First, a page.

Health Ministry tackling suicide, to establish substance abuse ward


The Ministry of Public Health’s Mental Health Unit has recorded a decrease in suicide cases in 2018 when compared to the previous year.

This was disclosed by Head of the Unit, Dr. Util Thomas, who was speaking at a Mental Health Workshop held by the British High Commission in collaboration with the Guyana Press Association (GPA) at the High Commissioner’s Bel Air Gardens, Georgetown residence on Saturday.

Head of the Mental Health Unit, Dr. Util Thomas

She said suicide is a priority mental health problem.

Dr. Thomas said the Unit only began tracking the suicide rates when she was appointed in 2016. It found that in 2017, there were 184 cases of which 127 were males. This reduced in 2018 to 141 cases of which 117 were males and the remainder females.

She pointed out that there are many contributing factors which the Ministry is working to address. One of those is substance abuse and another is self-harm.

Firstly, she said persons tend to commit acts when they are intoxicated which they would not have otherwise done.

As such, the Ministry of Public Health is looking to establish a substance abuse ward in 2020 at the National Psychiatric Hospital located in New Amsterdam, Berbice.

The Mental Health practitioner told the News Room that “most of the admissions to the [psychiatric] ward are dual diagnosis, there are psychosis brought on by some form of substance abuse.”

She explained that substance abuse treatment can be done on an outpatient level as well, however, such a person will have to show up regularly for counselling and do whatever is asked of them.

“The main purpose of the facility is to keep them away from the substance because a lot of the do not have the strength to voluntarily keep them away from the substance,” she added.

Secondly, Dr Thomas pointed out that the Ministry is conducting a programme targeting persons who harm themselves.

“Most persons practice until they build up the courage to perform the act,” she said when asked about the origin of the programme.

The self-harm surveillance program targets persons who in one form or the other perform acts to physically harm themselves, inclusive of those who attempt suicide.

There are social workers embedded in strategic areas to ensure that the programme is effective, including the New Amsterdam Hospital (Region Six), the West Demerara Regional Hospital (Region Three), Suddie Hopsital (Region Two) and Linden Hospital (Region Ten).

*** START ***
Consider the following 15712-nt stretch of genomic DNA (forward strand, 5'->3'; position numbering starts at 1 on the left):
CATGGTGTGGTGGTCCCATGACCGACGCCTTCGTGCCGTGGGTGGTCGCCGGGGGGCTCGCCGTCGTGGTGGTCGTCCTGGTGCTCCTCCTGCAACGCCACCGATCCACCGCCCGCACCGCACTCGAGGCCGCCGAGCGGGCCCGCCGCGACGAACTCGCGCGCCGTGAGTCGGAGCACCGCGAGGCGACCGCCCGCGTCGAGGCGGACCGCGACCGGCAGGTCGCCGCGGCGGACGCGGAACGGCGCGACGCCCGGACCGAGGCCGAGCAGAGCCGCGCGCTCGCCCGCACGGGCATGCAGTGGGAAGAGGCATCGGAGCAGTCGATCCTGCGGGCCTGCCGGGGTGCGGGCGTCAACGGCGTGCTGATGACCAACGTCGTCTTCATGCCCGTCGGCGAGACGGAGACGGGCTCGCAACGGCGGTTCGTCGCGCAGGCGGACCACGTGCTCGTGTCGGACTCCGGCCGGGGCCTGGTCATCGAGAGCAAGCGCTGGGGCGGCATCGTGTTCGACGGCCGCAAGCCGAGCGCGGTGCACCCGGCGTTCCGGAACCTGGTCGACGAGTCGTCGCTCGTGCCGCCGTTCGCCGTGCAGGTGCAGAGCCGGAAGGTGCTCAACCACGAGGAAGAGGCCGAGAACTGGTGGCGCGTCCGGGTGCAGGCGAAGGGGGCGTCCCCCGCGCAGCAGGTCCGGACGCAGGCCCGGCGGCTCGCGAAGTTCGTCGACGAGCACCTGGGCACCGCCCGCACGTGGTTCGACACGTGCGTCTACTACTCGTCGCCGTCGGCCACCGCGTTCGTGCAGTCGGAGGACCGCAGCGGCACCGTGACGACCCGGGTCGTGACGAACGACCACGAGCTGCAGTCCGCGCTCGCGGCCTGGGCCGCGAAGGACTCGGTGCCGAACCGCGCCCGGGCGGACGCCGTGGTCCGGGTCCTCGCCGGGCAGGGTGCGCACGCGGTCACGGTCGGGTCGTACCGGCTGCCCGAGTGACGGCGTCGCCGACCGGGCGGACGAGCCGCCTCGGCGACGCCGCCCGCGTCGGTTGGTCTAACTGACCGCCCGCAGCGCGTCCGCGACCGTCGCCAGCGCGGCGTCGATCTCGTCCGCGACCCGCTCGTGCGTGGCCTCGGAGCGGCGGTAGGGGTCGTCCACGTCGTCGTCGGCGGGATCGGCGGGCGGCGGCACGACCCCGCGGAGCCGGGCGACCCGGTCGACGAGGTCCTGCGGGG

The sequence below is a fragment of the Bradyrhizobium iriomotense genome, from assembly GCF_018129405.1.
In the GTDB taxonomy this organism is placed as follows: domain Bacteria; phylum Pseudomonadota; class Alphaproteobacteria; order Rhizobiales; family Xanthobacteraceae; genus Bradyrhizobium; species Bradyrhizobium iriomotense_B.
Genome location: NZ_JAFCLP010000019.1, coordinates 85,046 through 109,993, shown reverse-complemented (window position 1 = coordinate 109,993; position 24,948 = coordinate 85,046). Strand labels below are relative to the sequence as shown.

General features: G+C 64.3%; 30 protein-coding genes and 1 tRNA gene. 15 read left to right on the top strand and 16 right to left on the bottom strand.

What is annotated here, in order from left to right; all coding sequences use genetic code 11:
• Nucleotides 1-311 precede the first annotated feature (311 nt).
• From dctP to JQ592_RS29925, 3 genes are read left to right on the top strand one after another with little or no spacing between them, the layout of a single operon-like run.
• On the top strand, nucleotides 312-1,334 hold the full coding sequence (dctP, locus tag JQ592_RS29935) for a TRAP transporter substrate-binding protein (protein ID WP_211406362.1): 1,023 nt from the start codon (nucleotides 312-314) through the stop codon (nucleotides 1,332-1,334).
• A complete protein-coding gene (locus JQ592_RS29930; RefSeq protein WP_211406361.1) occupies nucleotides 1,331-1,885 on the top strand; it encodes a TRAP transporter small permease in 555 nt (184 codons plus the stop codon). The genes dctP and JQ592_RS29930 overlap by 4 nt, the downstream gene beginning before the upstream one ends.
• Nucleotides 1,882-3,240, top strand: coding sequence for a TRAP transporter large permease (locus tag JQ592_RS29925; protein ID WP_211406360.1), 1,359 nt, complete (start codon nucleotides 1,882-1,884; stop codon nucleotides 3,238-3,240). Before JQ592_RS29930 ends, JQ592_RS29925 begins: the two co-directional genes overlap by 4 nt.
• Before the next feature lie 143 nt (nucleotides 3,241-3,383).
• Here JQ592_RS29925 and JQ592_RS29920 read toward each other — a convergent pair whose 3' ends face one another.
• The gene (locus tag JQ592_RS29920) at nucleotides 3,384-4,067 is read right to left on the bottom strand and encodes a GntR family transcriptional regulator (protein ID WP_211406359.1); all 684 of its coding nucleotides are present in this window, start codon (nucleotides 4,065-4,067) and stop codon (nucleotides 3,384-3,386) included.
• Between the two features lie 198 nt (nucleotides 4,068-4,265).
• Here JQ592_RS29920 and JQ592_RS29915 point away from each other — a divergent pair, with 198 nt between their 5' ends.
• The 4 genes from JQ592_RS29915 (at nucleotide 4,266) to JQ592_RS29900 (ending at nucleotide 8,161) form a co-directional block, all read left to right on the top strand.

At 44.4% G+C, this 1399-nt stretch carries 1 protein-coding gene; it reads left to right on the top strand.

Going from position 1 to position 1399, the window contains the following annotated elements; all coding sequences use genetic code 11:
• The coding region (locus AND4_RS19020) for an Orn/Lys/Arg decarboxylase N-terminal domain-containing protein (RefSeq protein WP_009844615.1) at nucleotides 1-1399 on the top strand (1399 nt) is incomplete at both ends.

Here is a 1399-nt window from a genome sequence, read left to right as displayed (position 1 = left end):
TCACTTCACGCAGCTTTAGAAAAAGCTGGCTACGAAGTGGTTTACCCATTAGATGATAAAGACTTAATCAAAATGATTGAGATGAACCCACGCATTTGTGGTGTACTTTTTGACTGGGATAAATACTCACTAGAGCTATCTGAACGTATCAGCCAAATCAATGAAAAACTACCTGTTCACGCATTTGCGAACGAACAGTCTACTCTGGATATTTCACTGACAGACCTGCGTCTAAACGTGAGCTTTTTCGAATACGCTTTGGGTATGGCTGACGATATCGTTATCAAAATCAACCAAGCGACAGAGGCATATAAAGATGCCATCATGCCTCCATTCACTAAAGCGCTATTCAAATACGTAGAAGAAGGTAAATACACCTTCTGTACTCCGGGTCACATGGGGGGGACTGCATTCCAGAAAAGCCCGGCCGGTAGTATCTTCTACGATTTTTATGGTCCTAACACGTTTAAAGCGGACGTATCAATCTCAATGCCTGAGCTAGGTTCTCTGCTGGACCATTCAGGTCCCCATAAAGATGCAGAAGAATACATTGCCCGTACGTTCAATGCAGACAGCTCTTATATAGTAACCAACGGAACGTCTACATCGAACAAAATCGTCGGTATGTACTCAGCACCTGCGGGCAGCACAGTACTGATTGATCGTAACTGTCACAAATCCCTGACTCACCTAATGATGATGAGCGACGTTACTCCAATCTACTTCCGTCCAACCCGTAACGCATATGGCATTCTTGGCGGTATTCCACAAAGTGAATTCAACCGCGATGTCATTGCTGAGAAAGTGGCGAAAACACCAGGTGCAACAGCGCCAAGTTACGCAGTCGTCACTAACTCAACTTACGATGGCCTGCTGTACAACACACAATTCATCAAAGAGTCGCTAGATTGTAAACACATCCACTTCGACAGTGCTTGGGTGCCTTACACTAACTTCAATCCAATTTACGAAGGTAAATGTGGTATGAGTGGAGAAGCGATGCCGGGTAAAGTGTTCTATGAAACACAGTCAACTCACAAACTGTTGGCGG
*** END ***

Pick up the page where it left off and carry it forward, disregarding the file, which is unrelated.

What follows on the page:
Follow ups are done with the patients until a psychiatrist certifies that they’re no longer at risk, Dr. Thomas said.

“We also assess the survivors, we check if there is any family member with increased risk of suicide,” she said.

Additionally, the Ministry offers services at its Mental Health Unit at Brickdam, Georgetown from 08:00hrs to 16:00hrs on week days.

The other causes of suicide in Guyana, Dr. Thomas said are financial loss, chronic pain which interferes with a person’s ability to sleep, family history of suicide, abuse and depression among others.

The context of family history is often debated but the Mental Health practitioner explained that family members most times “share coping mechanisms” and this contributes to what is referred to as ‘the copycat’ symptom.

In the Americas, the highest suicide rate was found among persons of over 70 years of age while in Guyana the highest cases of suicide come from persons who are between 60 to 64 years.

Dr. Thomas said one of the challenges faced is the lack of mental health specialists to cater to the entire population.

There are about seven psychiatrists for the entire population, she said, noting that that’s less than one psychiatrist for every 100,000 population.

The Ministry is, however, teaching primary care doctors, teachers and others to assist in treating mental health.

At Saturday’s workshop, the media was educated on how to effectively report on mental health and suicide without contributing to the problem.

Other presenters included Deputy British High Commissioner Ray Davidson, Professor Paloma Mohamed and social activist Vidyartha Kissoon and veteran journalist, Neil Marks.

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